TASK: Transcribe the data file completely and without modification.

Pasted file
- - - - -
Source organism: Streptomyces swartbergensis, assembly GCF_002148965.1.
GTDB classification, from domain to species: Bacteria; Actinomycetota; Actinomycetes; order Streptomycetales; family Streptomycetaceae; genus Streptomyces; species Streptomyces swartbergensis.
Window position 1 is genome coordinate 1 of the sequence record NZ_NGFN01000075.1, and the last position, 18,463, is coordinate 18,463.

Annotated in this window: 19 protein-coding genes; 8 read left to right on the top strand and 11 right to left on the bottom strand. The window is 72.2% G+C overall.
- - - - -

Source organism: Streptomyces swartbergensis, assembly GCF_002148965.1.
GTDB classification, from domain to species: Bacteria; Actinomycetota; Actinomycetes; order Streptomycetales; family Streptomycetaceae; genus Streptomyces; species Streptomyces swartbergensis.
Window position 1 is genome coordinate 1 of the sequence record NZ_NGFN01000075.1, and the last position, 18,463, is coordinate 18,463.

Annotated in this window: 19 protein-coding genes; 8 read left to right on the top strand and 11 right to left on the bottom strand. The window is 72.2% G+C overall.